By Truman C. Wang
Tuesday, February 23, 2016
Carl St.Clair conducts Pacific Symphony
Pacific Chorale — John Alexander, director
Southern California Children’s Chorus — Lori Loftus, director
Eric Einhorn, stage director
CAST: Tamara Mancini/Turandot, Marc Heller/Calàf, Elizabeth Caballero/Liù, Hao Jiang Tian/Timur, Dan Kempson/Ping, Jonathan Blalock/Pang, David Blalock/Pong, Ronald Naldi/Emperor Altoum, Zachary Altman/The Mandarin, Melody Yao/The Executioner.
CREATIVE/TECHNICAL TEAM: Paul DiPierro/digital media designer, Kathy Pryzgoda/lighting designer, Katie Wilson/costume designer, Ora Jewell-Busche/wig and make-up designer, Cheer Pan/choreographer, William Pruett/prop master
Saturday, February 20, 2016 at Renée and Henry Segerstrom Concert Hall, Costa Mesa, California
It was exactly 90 years ago in 1926 that Giacomo Puccini’s “Turandot” premiered at Milan’s La Scala Opera House. On that bittersweet occasion, Arturo Toscanini lay down the baton after the last dying notes of Liu’s death scene and uttered these famous words, “Qui finisce l’opera lasciata incompiuta dal Maestro, perché a questo punto il Maestro è morto. (Here ends the opera left unfinished by the Maestro, for at this point the Maestro died.)” Despite what one might feel about the opera’s xenophobic tones and fanciful chinoiserie in the score and the staging, “Turandot” is a great piece of theater with a heartfelt human story, that of an icy princess transformed by love into a human being. In the Pacific Symphony’s highly effective concert staging of “Turandot”, one clearly sensed a beating heart behind all the mise-en-scène spectacles, thanks to a most sympathetic conductor and a top-notch cast.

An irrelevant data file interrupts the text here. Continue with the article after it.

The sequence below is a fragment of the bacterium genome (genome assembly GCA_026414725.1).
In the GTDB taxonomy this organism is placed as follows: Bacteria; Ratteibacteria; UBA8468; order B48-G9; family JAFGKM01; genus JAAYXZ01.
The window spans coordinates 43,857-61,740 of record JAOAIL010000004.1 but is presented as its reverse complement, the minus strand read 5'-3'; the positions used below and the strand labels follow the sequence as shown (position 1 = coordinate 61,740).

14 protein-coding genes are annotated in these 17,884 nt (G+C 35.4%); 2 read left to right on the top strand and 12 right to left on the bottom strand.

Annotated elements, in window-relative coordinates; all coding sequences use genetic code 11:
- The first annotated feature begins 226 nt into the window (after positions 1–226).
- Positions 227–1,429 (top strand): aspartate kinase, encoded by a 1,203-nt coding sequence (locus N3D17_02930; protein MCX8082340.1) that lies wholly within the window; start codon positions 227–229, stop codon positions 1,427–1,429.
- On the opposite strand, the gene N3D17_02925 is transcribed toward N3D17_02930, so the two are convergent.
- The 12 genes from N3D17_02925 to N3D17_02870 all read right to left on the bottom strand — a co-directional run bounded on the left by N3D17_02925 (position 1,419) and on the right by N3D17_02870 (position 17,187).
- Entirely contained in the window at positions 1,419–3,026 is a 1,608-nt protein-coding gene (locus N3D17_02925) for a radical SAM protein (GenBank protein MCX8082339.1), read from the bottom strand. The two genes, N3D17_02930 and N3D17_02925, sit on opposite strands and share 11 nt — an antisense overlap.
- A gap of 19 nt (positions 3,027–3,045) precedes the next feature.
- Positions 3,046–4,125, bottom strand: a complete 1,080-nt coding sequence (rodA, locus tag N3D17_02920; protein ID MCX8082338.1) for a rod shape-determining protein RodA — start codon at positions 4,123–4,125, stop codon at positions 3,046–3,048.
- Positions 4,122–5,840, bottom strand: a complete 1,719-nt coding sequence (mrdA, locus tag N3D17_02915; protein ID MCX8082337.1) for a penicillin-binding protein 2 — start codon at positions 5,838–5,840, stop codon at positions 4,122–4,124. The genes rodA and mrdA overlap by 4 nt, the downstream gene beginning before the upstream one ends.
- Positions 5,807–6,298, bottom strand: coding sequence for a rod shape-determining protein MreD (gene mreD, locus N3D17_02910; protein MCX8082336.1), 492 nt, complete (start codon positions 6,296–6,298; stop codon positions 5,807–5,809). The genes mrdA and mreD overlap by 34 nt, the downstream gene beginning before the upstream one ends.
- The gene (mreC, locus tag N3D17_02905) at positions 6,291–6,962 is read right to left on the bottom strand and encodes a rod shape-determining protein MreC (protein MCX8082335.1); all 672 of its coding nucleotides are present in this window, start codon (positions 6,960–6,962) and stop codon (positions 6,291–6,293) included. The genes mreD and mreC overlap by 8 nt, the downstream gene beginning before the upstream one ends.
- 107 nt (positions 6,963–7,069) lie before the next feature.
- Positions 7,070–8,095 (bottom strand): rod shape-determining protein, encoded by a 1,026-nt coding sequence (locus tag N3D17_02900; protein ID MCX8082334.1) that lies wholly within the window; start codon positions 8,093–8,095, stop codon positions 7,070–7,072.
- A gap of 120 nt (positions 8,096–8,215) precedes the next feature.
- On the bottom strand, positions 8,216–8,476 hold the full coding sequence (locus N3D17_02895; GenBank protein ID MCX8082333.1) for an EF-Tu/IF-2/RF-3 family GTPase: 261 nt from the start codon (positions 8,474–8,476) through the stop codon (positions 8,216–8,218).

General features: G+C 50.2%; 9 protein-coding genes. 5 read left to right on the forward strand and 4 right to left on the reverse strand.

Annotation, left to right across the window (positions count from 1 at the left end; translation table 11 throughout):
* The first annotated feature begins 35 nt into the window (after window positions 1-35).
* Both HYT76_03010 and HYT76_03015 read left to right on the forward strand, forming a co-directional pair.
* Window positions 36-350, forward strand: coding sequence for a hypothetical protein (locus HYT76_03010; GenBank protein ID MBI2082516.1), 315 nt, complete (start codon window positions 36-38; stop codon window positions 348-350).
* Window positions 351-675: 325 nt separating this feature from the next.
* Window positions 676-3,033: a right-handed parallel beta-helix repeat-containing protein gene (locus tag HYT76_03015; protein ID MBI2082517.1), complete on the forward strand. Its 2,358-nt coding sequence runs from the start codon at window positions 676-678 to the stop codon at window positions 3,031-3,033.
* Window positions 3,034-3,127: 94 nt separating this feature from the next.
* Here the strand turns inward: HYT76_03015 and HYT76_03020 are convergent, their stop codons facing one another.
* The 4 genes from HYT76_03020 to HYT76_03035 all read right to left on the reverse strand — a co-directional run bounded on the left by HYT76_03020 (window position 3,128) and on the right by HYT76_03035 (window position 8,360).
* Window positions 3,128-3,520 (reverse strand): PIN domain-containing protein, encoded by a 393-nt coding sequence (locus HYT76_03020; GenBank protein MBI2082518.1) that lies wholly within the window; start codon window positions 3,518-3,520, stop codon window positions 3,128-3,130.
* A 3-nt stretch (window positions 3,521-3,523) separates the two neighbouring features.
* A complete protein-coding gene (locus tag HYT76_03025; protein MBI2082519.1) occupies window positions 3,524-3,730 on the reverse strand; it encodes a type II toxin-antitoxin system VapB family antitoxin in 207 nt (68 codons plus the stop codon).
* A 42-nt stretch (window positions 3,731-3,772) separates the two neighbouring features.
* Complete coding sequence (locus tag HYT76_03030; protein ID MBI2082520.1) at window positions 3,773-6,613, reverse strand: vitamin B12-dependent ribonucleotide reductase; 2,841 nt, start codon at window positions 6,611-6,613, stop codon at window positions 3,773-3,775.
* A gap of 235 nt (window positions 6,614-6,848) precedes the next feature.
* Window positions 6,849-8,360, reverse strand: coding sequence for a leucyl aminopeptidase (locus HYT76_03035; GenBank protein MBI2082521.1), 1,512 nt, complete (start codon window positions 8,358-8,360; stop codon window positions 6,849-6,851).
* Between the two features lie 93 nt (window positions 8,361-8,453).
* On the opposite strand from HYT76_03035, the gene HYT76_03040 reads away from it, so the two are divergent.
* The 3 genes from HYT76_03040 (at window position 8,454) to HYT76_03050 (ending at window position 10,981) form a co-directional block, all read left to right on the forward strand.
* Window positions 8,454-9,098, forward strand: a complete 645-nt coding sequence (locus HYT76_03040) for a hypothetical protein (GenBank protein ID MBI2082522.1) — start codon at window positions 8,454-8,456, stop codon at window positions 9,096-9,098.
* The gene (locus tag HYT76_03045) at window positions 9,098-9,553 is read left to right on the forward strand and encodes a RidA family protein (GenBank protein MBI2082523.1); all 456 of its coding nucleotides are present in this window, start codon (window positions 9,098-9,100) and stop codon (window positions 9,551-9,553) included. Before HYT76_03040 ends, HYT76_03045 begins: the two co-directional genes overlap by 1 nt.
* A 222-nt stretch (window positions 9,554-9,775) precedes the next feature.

Concert opera has come a long way since the days of an orchestra and singers on a barren stage with minimal attempts at acting. For this “Turandot”, stage director Eric Einhorn created a complete, immersive set customized for the Segerstrom Concert Hall stage, and a wrap-around projection screen showing animations of contextual Chinese scenes and props by video designer Paul DiPierro. It effectively added a sense of epic scale to the Segerstrom modest-size auditorium. Also new and effective was Cheer Pan’s choreography that turned the grim executioner into a lithe Ninja sword dancer (brava Melody Yao!) Kathryn Wilson’s gleaming imperial costumes for the Emperor and Turandot were also memorable.
Carl St. Clair’s conducting was, in a word, splendid. He succeeded in bringing out the human qualities in Puccini’s harmonically exotic and complex score, often slowing down to savor the tender moments as in Timur’s pleading in Act 1, or taking dramatic pauses as in the Three Riddles scene. Even the three comedic cardboard characters of Ping, Pang and Pong sounded almost human in their Act 2 nostalgic “Hunan” episode, thanks to maestro St. Clair’s genuine sympathy for the score. It’s worth mentioning that the full battery of percussions were placed on a high platform above the rest of the orchestra, effectively showing off Puccini’s musical innovations for his final masterpiece, among which are the triangle, celeste, glockenspiel and xylophone for the exotic chinoiserie effects, as well as the otherworldly sound of Turandot’s maids in Act 1 (“Silencio!”) heard on the clarinet, celeste and slow-beating snare drums.